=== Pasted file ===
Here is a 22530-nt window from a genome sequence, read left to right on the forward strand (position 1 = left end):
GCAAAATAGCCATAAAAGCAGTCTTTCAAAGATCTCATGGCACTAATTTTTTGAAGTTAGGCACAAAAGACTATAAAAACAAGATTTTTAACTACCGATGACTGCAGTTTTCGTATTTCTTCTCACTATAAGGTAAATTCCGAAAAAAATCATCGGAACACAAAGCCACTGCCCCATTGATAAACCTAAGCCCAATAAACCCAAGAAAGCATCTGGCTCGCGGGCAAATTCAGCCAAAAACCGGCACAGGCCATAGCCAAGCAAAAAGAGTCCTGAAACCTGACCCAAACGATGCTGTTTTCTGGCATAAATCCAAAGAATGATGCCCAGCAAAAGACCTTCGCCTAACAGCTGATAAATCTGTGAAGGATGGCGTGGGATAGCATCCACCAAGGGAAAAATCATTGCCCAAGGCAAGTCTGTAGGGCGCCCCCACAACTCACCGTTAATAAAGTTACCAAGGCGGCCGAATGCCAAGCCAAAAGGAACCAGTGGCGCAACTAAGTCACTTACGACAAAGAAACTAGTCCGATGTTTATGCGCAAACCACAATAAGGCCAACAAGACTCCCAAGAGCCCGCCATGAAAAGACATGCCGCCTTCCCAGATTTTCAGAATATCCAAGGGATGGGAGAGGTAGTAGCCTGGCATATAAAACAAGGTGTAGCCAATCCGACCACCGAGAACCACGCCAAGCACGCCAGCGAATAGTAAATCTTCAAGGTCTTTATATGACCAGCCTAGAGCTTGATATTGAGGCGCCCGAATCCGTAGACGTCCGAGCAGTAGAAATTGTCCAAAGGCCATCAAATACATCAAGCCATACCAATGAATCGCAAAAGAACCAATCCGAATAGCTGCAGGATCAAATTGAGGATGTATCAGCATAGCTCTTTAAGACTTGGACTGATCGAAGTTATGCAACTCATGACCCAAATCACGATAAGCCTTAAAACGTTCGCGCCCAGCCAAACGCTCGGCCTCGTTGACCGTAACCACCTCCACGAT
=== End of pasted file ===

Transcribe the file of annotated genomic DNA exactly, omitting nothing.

Here is a 22530-nt window from a genome sequence, read left to right on the forward strand (position 1 = left end):
GCAAAATAGCCATAAAAGCAGTCTTTCAAAGATCTCATGGCACTAATTTTTTGAAGTTAGGCACAAAAGACTATAAAAACAAGATTTTTAACTACCGATGACTGCAGTTTTCGTATTTCTTCTCACTATAAGGTAAATTCCGAAAAAAATCATCGGAACACAAAGCCACTGCCCCATTGATAAACCTAAGCCCAATAAACCCAAGAAAGCATCTGGCTCGCGGGCAAATTCAGCCAAAAACCGGCACAGGCCATAGCCAAGCAAAAAGAGTCCTGAAACCTGACCCAAACGATGCTGTTTTCTGGCATAAATCCAAAGAATGATGCCCAGCAAAAGACCTTCGCCTAACAGCTGATAAATCTGTGAAGGATGGCGTGGGATAGCATCCACCAAGGGAAAAATCATTGCCCAAGGCAAGTCTGTAGGGCGCCCCCACAACTCACCGTTAATAAAGTTACCAAGGCGGCCGAATGCCAAGCCAAAAGGAACCAGTGGCGCAACTAAGTCACTTACGACAAAGAAACTAGTCCGATGTTTATGCGCAAACCACAATAAGGCCAACAAGACTCCCAAGAGCCCGCCATGAAAAGACATGCCGCCTTCCCAGATTTTCAGAATATCCAAGGGATGGGAGAGGTAGTAGCCTGGCATATAAAACAAGGTGTAGCCAATCCGACCACCGAGAACCACGCCAAGCACGCCAGCGAATAGTAAATCTTCAAGGTCTTTATATGACCAGCCTAGAGCTTGATATTGAGGCGCCCGAATCCGTAGACGTCCGAGCAGTAGAAATTGTCCAAAGGCCATCAAATACATCAAGCCATACCAATGAATCGCAAAAGAACCAATCCGAATAGCTGCAGGATCAAATTGAGGATGTATCAGCATAGCTCTTTAAGACTTGGACTGATCGAAGTTATGCAACTCATGACCCAAATCACGATAAGCCTTAAAACGTTCGCGCCCAGCCAAACGCTCGGCCTCGTTGACCGTAACCACCTCCACGAT